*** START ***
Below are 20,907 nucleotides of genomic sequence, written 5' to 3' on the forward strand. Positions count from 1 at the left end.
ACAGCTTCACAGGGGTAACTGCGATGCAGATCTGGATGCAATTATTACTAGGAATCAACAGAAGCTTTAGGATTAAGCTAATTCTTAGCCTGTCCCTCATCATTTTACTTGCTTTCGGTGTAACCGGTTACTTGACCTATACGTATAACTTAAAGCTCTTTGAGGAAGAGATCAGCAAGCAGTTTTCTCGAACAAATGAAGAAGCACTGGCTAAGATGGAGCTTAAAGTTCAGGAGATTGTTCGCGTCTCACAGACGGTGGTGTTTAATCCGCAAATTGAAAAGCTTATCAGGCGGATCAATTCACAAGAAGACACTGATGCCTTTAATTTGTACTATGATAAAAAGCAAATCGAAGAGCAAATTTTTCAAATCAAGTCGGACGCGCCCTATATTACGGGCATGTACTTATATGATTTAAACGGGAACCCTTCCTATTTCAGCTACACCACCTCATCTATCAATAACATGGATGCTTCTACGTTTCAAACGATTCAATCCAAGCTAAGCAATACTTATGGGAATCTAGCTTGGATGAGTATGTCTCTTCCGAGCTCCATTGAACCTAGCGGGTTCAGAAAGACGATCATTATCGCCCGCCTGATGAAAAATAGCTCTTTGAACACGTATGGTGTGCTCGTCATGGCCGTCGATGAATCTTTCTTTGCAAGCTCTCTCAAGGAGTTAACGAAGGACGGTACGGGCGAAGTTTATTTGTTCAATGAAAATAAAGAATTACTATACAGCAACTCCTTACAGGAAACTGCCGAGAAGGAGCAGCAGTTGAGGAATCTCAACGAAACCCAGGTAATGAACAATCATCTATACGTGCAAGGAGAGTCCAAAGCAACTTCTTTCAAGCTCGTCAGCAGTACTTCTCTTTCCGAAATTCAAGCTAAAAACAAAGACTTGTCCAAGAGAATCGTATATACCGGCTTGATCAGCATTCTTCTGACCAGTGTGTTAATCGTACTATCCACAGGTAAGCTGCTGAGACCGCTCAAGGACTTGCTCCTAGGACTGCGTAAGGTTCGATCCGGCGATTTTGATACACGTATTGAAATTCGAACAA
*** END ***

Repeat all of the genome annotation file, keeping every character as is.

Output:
Below are 20,907 nucleotides of genomic sequence, written 5' to 3' on the forward strand. Positions count from 1 at the left end.
ACAGCTTCACAGGGGTAACTGCGATGCAGATCTGGATGCAATTATTACTAGGAATCAACAGAAGCTTTAGGATTAAGCTAATTCTTAGCCTGTCCCTCATCATTTTACTTGCTTTCGGTGTAACCGGTTACTTGACCTATACGTATAACTTAAAGCTCTTTGAGGAAGAGATCAGCAAGCAGTTTTCTCGAACAAATGAAGAAGCACTGGCTAAGATGGAGCTTAAAGTTCAGGAGATTGTTCGCGTCTCACAGACGGTGGTGTTTAATCCGCAAATTGAAAAGCTTATCAGGCGGATCAATTCACAAGAAGACACTGATGCCTTTAATTTGTACTATGATAAAAAGCAAATCGAAGAGCAAATTTTTCAAATCAAGTCGGACGCGCCCTATATTACGGGCATGTACTTATATGATTTAAACGGGAACCCTTCCTATTTCAGCTACACCACCTCATCTATCAATAACATGGATGCTTCTACGTTTCAAACGATTCAATCCAAGCTAAGCAATACTTATGGGAATCTAGCTTGGATGAGTATGTCTCTTCCGAGCTCCATTGAACCTAGCGGGTTCAGAAAGACGATCATTATCGCCCGCCTGATGAAAAATAGCTCTTTGAACACGTATGGTGTGCTCGTCATGGCCGTCGATGAATCTTTCTTTGCAAGCTCTCTCAAGGAGTTAACGAAGGACGGTACGGGCGAAGTTTATTTGTTCAATGAAAATAAAGAATTACTATACAGCAACTCCTTACAGGAAACTGCCGAGAAGGAGCAGCAGTTGAGGAATCTCAACGAAACCCAGGTAATGAACAATCATCTATACGTGCAAGGAGAGTCCAAAGCAACTTCTTTCAAGCTCGTCAGCAGTACTTCTCTTTCCGAAATTCAAGCTAAAAACAAAGACTTGTCCAAGAGAATCGTATATACCGGCTTGATCAGCATTCTTCTGACCAGTGTGTTAATCGTACTATCCACAGGTAAGCTGCTGAGACCGCTCAAGGACTTGCTCCTAGGACTGCGTAAGGTTCGATCCGGCGATTTTGATACACGTATTGAAATTCGAACAA